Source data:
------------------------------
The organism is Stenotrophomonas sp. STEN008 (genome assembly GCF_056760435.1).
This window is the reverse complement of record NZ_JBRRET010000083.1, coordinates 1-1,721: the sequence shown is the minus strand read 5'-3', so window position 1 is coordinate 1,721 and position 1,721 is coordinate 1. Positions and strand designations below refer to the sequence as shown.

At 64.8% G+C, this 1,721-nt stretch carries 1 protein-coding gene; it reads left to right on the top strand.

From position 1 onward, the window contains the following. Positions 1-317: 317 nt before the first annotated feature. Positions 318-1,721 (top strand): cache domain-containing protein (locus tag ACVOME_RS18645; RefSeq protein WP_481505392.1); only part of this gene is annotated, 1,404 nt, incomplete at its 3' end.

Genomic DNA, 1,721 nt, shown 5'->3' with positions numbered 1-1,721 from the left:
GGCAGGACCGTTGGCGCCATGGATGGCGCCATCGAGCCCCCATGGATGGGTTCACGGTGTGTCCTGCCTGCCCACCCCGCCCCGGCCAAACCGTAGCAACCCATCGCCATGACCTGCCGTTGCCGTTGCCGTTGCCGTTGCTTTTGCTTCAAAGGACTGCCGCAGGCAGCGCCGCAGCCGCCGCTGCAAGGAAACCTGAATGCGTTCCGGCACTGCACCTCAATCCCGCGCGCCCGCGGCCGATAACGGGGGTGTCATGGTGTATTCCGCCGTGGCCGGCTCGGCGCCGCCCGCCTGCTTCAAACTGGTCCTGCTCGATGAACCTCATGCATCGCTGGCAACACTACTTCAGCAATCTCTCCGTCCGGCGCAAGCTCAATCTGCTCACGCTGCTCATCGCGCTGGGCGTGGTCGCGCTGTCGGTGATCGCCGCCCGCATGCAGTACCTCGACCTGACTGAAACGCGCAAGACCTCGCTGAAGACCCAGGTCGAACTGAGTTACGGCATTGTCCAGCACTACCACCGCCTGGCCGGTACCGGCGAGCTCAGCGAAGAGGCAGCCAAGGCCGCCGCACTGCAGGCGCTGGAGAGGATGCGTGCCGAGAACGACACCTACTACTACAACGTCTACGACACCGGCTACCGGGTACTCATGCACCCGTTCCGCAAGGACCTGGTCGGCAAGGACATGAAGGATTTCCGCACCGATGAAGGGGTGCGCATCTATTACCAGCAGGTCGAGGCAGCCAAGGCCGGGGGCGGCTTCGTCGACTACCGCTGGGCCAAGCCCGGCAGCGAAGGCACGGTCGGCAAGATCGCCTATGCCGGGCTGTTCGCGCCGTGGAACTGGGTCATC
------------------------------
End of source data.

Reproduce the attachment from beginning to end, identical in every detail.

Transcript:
The organism is Stenotrophomonas sp. STEN008 (genome assembly GCF_056760435.1).
This window is the reverse complement of record NZ_JBRRET010000083.1, coordinates 1-1,721: the sequence shown is the minus strand read 5'-3', so window position 1 is coordinate 1,721 and position 1,721 is coordinate 1. Positions and strand designations below refer to the sequence as shown.

At 64.8% G+C, this 1,721-nt stretch carries 1 protein-coding gene; it reads left to right on the top strand.

From position 1 onward, the window contains the following. Positions 1-317: 317 nt before the first annotated feature. Positions 318-1,721 (top strand): cache domain-containing protein (locus tag ACVOME_RS18645; RefSeq protein WP_481505392.1); only part of this gene is annotated, 1,404 nt, incomplete at its 3' end.

Genomic DNA, 1,721 nt, shown 5'->3' with positions numbered 1-1,721 from the left:
GGCAGGACCGTTGGCGCCATGGATGGCGCCATCGAGCCCCCATGGATGGGTTCACGGTGTGTCCTGCCTGCCCACCCCGCCCCGGCCAAACCGTAGCAACCCATCGCCATGACCTGCCGTTGCCGTTGCCGTTGCCGTTGCTTTTGCTTCAAAGGACTGCCGCAGGCAGCGCCGCAGCCGCCGCTGCAAGGAAACCTGAATGCGTTCCGGCACTGCACCTCAATCCCGCGCGCCCGCGGCCGATAACGGGGGTGTCATGGTGTATTCCGCCGTGGCCGGCTCGGCGCCGCCCGCCTGCTTCAAACTGGTCCTGCTCGATGAACCTCATGCATCGCTGGCAACACTACTTCAGCAATCTCTCCGTCCGGCGCAAGCTCAATCTGCTCACGCTGCTCATCGCGCTGGGCGTGGTCGCGCTGTCGGTGATCGCCGCCCGCATGCAGTACCTCGACCTGACTGAAACGCGCAAGACCTCGCTGAAGACCCAGGTCGAACTGAGTTACGGCATTGTCCAGCACTACCACCGCCTGGCCGGTACCGGCGAGCTCAGCGAAGAGGCAGCCAAGGCCGCCGCACTGCAGGCGCTGGAGAGGATGCGTGCCGAGAACGACACCTACTACTACAACGTCTACGACACCGGCTACCGGGTACTCATGCACCCGTTCCGCAAGGACCTGGTCGGCAAGGACATGAAGGATTTCCGCACCGATGAAGGGGTGCGCATCTATTACCAGCAGGTCGAGGCAGCCAAGGCCGGGGGCGGCTTCGTCGACTACCGCTGGGCCAAGCCCGGCAGCGAAGGCACGGTCGGCAAGATCGCCTATGCCGGGCTGTTCGCGCCGTGGAACTGGGTCATC